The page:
Print Friendly and PDF

Life Worth Living: The Insidious Harm of “Me Before You”

It is with some trepidation that I dip my toe into waters that have become so roiled by so many voices, but I feel like it’s important to offer my coherent view of the insidious damage that could or will result from the film “Me Before You” a film that will be released by Warner Bros. pictures this week.

As described by attorney and writer David Bekhour in this article, the movie is about a man named Will who

“has a spinal cord injury and uses a wheelchair. True to enduring stereotypes of disability, he is angry and bitter about his circumstances. Louisa is a café-worker-turned-caregiver whose unconventional approach to life makes her almost immediately endearing. The two develop a deep love for each other that feels both inevitable and authentic.
And Will still chooses to kill himself at the hands of others. He follows through on his methodical plan to commit suicide because the rigors of life in a wheelchair simply make his a life that is not worth living.”

Now, since I shared this and a few other critical articles, some have pointed out to me that this author oversimplifies the nuance of the book upon which the movie is based (no one has seen the movie yet), in which the female protagonist spends the majority of the time trying to dissuade the male protagonist from his ultimate course.

I’m glad to hear that, and it would hold significantly more sway were this not a work of fiction.  Since this is a work of fiction, the author holds the ultimate choice on the ending.  The author could have ultimately made Will choose life, at least as of the end of the book.  (It is a choice that we each get to keep making for every day of our lives.)

I don’t want to impute motives to the author.  It could well be that the decision to die was intended as a tragic commentary on the futility of our efforts against the ceaseless pull of entropy.  I don’t really care.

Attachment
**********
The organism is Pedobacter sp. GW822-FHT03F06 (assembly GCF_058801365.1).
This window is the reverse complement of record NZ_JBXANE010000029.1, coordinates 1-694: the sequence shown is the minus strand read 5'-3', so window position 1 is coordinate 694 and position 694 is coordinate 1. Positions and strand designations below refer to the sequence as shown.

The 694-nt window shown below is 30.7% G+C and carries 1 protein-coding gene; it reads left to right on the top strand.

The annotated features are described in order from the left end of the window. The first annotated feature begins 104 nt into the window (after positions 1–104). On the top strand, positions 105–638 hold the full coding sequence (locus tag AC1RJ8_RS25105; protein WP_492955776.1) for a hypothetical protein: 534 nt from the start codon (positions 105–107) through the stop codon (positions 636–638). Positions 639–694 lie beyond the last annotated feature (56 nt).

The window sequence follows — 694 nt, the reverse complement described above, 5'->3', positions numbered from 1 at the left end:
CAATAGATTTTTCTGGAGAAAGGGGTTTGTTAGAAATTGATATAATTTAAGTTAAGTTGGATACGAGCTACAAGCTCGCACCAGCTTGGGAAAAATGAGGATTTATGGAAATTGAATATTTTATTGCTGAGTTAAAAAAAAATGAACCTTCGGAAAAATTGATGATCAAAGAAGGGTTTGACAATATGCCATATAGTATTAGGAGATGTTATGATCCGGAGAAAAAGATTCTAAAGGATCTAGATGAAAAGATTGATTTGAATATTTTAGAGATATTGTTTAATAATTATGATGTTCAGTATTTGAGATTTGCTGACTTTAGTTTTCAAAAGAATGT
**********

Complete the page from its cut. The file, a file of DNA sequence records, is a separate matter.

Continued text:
The fact is that, by choosing to let the character die, author has sent the message, intentional or not, that the prospect of life in a wheelchair, even one with love, romance (not always the same thing) and material comfort, is one worthy of suicide.

The main point of the article linked above is that the vast majority of people in wheelchairs are not suicidal, and in fact take great value and joy from their lives.  That is an important message, and for those who’d like to read more about it, the link above will give you an excellent perspective.

But what about those of us who are not always so lucky. In addition to being a wheelchair user, I've lived with clinical depression for almost 20 years. While I've never been considered a severe risk for self-harm, I have, at times, been treated for suicidal ideation, a precursor of sorts.

When my mental health is good, like now, I love my life. When it's bad, I cling to it with a tenacity inspired by fear of death. At those times, I need to be surrounded by messages of the value and worth of my life. I'm sure I'm not alone.

There is a term for those of us who are feeling like our disability makes life not worth living: ill and in need of help.  The last thing that we need is a film or a book that not only reinforces that message, but plants the seed of it in the minds of the very friends and loved ones from whom we need unbridled affirmation when times are darkest.

In the grips of depression, I am categorically unable to see the value in my life as outweighing the difficulty and pain.  This dark message lives in my brain, the toxic result of neurochemistry and trauma.  At those times, I need the outside, whether my friends, fellows or art to burn through the haze and help bring me back.

At best, even if largely ignored, this movie puts one more toxic message in the world in the name of sales and cheap tears.  At worst, it provides some dimming of the light that we sometimes so desperately need.

If even one person tempers their positive message about the value of life to a person with a disability with a nagging question because of this movie, then the movie has done incalculable harm.  I respectfully urge you to protest this movie, and that outcome.


In my faith, we are taught that the destruction of even a single life is akin to the destruction of the world.  I don’t know if any lives will be lost from the message of this movie, but I think we can all agree that even one would be far too many.  Protest this movie, maybe save a life, and maybe save the world.

Print Friendly and PDF

Calling on Musicians: Lend Your Voice to Inclusion, and Show Us That Music Can Truly Change the World